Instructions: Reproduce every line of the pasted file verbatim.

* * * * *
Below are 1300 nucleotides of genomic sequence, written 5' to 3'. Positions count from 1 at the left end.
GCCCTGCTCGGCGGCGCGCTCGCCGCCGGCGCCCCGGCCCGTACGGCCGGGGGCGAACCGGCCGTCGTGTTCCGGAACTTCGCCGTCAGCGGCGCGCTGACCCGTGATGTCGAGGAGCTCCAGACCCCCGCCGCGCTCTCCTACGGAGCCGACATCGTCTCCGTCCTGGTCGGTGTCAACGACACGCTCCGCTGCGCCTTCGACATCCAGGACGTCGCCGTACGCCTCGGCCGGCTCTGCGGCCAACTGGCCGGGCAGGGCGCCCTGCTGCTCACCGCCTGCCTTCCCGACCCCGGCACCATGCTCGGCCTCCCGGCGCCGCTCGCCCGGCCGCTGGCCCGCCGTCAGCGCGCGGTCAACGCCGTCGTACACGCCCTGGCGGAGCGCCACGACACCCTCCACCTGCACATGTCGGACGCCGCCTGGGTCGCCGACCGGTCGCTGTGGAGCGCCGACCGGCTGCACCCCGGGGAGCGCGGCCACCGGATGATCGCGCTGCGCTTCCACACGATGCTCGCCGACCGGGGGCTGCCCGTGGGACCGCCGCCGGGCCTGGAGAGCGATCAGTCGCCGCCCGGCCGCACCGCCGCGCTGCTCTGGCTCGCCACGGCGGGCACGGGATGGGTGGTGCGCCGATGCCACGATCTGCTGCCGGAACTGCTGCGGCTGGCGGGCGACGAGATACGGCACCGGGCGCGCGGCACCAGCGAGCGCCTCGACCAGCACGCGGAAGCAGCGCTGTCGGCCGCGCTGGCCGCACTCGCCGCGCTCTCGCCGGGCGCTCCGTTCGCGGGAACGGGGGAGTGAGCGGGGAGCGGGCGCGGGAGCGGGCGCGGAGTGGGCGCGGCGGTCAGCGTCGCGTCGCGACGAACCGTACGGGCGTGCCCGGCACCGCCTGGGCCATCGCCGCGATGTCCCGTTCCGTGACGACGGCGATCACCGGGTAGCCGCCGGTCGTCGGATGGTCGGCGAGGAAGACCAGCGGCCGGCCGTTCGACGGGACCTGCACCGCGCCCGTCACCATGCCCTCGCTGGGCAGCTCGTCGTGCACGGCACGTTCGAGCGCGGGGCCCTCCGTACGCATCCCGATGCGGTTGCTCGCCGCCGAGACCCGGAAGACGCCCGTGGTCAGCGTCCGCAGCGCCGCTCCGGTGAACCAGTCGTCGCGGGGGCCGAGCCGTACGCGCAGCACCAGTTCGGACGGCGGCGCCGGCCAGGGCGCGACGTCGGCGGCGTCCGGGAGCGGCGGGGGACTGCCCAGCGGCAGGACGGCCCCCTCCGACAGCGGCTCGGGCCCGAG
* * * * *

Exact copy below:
Below are 1300 nucleotides of genomic sequence, written 5' to 3'. Positions count from 1 at the left end.
GCCCTGCTCGGCGGCGCGCTCGCCGCCGGCGCCCCGGCCCGTACGGCCGGGGGCGAACCGGCCGTCGTGTTCCGGAACTTCGCCGTCAGCGGCGCGCTGACCCGTGATGTCGAGGAGCTCCAGACCCCCGCCGCGCTCTCCTACGGAGCCGACATCGTCTCCGTCCTGGTCGGTGTCAACGACACGCTCCGCTGCGCCTTCGACATCCAGGACGTCGCCGTACGCCTCGGCCGGCTCTGCGGCCAACTGGCCGGGCAGGGCGCCCTGCTGCTCACCGCCTGCCTTCCCGACCCCGGCACCATGCTCGGCCTCCCGGCGCCGCTCGCCCGGCCGCTGGCCCGCCGTCAGCGCGCGGTCAACGCCGTCGTACACGCCCTGGCGGAGCGCCACGACACCCTCCACCTGCACATGTCGGACGCCGCCTGGGTCGCCGACCGGTCGCTGTGGAGCGCCGACCGGCTGCACCCCGGGGAGCGCGGCCACCGGATGATCGCGCTGCGCTTCCACACGATGCTCGCCGACCGGGGGCTGCCCGTGGGACCGCCGCCGGGCCTGGAGAGCGATCAGTCGCCGCCCGGCCGCACCGCCGCGCTGCTCTGGCTCGCCACGGCGGGCACGGGATGGGTGGTGCGCCGATGCCACGATCTGCTGCCGGAACTGCTGCGGCTGGCGGGCGACGAGATACGGCACCGGGCGCGCGGCACCAGCGAGCGCCTCGACCAGCACGCGGAAGCAGCGCTGTCGGCCGCGCTGGCCGCACTCGCCGCGCTCTCGCCGGGCGCTCCGTTCGCGGGAACGGGGGAGTGAGCGGGGAGCGGGCGCGGGAGCGGGCGCGGAGTGGGCGCGGCGGTCAGCGTCGCGTCGCGACGAACCGTACGGGCGTGCCCGGCACCGCCTGGGCCATCGCCGCGATGTCCCGTTCCGTGACGACGGCGATCACCGGGTAGCCGCCGGTCGTCGGATGGTCGGCGAGGAAGACCAGCGGCCGGCCGTTCGACGGGACCTGCACCGCGCCCGTCACCATGCCCTCGCTGGGCAGCTCGTCGTGCACGGCACGTTCGAGCGCGGGGCCCTCCGTACGCATCCCGATGCGGTTGCTCGCCGCCGAGACCCGGAAGACGCCCGTGGTCAGCGTCCGCAGCGCCGCTCCGGTGAACCAGTCGTCGCGGGGGCCGAGCCGTACGCGCAGCACCAGTTCGGACGGCGGCGCCGGCCAGGGCGCGACGTCGGCGGCGTCCGGGAGCGGCGGGGGACTGCCCAGCGGCAGGACGGCCCCCTCCGACAGCGGCTCGGGCCCGAG